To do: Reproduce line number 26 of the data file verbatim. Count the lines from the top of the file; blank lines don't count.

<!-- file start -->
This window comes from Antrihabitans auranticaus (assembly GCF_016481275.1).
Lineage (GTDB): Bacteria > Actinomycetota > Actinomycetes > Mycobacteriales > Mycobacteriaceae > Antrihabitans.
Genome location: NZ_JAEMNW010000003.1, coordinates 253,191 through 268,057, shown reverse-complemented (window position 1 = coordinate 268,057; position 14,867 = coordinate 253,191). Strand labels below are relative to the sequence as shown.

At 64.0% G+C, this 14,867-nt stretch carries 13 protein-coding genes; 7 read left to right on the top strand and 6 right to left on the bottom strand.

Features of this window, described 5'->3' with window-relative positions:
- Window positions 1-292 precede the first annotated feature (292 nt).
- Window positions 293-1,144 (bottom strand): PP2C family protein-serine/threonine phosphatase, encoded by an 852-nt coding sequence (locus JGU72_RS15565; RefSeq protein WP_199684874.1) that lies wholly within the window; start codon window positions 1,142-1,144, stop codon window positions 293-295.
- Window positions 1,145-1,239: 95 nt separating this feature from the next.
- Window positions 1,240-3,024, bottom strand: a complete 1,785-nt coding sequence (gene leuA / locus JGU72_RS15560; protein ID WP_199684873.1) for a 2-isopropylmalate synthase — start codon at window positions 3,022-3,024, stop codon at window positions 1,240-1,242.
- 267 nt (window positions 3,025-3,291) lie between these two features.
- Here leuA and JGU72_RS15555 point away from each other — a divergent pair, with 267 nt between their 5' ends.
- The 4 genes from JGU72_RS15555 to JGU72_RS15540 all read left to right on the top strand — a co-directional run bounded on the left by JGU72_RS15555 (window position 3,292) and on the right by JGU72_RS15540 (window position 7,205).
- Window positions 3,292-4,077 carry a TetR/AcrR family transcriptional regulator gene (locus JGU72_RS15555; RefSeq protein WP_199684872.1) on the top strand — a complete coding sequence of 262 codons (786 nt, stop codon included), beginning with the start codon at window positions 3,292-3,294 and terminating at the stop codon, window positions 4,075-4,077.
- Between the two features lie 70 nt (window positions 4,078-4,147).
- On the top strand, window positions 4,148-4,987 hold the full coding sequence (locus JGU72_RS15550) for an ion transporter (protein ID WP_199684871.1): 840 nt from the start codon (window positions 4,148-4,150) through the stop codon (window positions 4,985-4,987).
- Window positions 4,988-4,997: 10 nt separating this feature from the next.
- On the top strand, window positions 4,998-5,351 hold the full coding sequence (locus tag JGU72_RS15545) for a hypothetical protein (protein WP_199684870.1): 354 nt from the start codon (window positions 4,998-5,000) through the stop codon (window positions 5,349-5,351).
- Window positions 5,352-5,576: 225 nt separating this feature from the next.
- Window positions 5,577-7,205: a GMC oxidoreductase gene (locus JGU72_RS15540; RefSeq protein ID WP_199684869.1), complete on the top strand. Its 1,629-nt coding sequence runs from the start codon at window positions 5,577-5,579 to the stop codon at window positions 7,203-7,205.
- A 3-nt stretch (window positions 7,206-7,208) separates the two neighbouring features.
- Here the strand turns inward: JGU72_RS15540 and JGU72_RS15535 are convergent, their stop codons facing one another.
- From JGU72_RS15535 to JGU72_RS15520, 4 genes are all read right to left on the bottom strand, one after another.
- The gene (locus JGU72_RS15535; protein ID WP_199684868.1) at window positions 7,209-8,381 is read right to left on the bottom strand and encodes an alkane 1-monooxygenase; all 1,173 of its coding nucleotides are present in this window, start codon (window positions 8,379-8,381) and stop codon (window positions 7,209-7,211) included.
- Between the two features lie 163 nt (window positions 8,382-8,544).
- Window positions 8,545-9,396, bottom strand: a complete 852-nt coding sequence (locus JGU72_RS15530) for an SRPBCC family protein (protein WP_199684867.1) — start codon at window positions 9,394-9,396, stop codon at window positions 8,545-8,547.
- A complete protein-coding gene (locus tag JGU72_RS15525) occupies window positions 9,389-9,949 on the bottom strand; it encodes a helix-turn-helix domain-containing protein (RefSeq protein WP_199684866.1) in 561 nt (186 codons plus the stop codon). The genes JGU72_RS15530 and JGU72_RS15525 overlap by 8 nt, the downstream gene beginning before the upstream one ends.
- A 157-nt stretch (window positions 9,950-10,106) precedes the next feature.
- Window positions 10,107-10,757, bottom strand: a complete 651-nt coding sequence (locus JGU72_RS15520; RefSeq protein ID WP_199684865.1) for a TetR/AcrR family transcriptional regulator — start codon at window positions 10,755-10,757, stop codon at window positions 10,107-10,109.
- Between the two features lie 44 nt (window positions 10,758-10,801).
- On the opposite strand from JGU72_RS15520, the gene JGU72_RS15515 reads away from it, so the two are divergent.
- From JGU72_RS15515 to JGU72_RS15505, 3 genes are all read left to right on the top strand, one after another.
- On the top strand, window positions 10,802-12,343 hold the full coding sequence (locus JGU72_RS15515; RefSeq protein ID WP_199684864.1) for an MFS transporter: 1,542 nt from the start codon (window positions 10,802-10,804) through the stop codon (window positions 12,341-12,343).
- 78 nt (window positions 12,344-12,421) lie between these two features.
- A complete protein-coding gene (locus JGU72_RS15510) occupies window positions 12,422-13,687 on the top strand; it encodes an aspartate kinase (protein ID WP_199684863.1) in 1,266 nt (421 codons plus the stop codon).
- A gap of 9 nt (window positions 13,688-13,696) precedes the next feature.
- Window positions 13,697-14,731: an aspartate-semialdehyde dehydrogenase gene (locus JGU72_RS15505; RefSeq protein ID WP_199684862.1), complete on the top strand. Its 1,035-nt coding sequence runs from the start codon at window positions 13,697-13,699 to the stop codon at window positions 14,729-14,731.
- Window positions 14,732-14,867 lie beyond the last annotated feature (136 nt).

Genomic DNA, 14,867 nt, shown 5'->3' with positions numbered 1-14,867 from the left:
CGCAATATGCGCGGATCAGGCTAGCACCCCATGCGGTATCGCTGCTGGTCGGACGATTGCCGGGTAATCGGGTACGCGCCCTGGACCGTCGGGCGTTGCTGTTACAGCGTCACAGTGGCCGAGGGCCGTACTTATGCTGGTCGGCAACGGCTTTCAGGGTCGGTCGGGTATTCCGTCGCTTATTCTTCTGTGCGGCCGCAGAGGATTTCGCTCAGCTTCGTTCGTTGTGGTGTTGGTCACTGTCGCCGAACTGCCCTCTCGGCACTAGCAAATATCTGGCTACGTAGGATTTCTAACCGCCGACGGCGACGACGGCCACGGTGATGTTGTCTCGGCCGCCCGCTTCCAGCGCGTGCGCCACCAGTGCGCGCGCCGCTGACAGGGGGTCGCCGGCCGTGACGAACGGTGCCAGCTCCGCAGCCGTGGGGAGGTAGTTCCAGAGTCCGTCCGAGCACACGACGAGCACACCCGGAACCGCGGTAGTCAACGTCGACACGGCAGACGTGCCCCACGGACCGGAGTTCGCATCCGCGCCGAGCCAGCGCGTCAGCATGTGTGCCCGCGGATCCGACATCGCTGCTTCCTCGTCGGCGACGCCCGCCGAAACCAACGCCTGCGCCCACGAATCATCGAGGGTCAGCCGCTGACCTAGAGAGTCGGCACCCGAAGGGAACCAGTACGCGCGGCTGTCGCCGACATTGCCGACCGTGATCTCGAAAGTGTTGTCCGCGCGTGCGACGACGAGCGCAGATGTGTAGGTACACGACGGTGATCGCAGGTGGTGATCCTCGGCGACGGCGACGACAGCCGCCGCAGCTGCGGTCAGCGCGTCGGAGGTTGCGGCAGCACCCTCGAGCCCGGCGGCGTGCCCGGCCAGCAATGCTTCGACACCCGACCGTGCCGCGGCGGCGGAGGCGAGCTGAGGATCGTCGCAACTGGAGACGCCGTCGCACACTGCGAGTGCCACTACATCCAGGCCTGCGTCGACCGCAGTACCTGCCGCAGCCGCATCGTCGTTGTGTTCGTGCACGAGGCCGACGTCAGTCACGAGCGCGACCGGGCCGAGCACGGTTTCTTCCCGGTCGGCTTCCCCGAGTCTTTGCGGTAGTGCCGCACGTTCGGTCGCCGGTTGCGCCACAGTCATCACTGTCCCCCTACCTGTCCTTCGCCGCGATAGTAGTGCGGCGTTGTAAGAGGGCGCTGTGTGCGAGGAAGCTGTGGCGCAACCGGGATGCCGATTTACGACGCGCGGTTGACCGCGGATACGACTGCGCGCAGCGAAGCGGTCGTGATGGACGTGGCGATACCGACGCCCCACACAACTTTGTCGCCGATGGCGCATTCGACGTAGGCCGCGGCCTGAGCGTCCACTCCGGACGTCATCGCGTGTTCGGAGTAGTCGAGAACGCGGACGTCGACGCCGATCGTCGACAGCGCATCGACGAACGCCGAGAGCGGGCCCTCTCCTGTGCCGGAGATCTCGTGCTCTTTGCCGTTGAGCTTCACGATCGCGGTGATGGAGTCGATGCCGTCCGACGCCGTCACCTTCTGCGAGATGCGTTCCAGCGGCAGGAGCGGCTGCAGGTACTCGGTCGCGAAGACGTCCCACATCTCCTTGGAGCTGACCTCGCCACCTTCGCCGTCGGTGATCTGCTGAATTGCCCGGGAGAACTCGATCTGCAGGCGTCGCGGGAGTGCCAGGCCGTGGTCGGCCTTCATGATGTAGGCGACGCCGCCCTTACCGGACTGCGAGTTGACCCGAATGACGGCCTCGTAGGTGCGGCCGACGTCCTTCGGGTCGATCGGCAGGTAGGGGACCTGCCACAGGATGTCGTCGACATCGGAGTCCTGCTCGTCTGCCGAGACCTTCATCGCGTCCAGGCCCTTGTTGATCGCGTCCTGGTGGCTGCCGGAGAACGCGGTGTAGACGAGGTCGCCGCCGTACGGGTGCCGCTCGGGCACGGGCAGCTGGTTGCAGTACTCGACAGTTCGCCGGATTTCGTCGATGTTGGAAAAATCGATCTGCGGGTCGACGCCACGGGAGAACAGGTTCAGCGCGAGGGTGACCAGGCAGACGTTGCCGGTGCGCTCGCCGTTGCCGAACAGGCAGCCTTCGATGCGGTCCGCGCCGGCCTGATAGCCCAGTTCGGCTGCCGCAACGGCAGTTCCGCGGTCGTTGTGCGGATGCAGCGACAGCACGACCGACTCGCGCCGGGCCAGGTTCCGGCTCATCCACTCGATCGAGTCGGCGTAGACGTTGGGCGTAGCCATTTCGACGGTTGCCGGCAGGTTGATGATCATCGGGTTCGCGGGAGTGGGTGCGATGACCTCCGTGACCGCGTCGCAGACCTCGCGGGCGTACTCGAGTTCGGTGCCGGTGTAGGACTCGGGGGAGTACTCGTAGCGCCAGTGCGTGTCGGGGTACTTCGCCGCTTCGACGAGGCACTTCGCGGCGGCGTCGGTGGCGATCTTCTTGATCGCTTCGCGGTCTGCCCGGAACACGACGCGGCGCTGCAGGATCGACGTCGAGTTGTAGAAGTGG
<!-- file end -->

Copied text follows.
- A complete protein-coding gene (locus tag JGU72_RS15525) occupies window positions 9,389-9,949 on the bottom strand; it encodes a helix-turn-helix domain-containing protein (RefSeq protein WP_199684866.1) in 561 nt (186 codons plus the stop codon). The genes JGU72_RS15530 and JGU72_RS15525 overlap by 8 nt, the downstream gene beginning before the upstream one ends.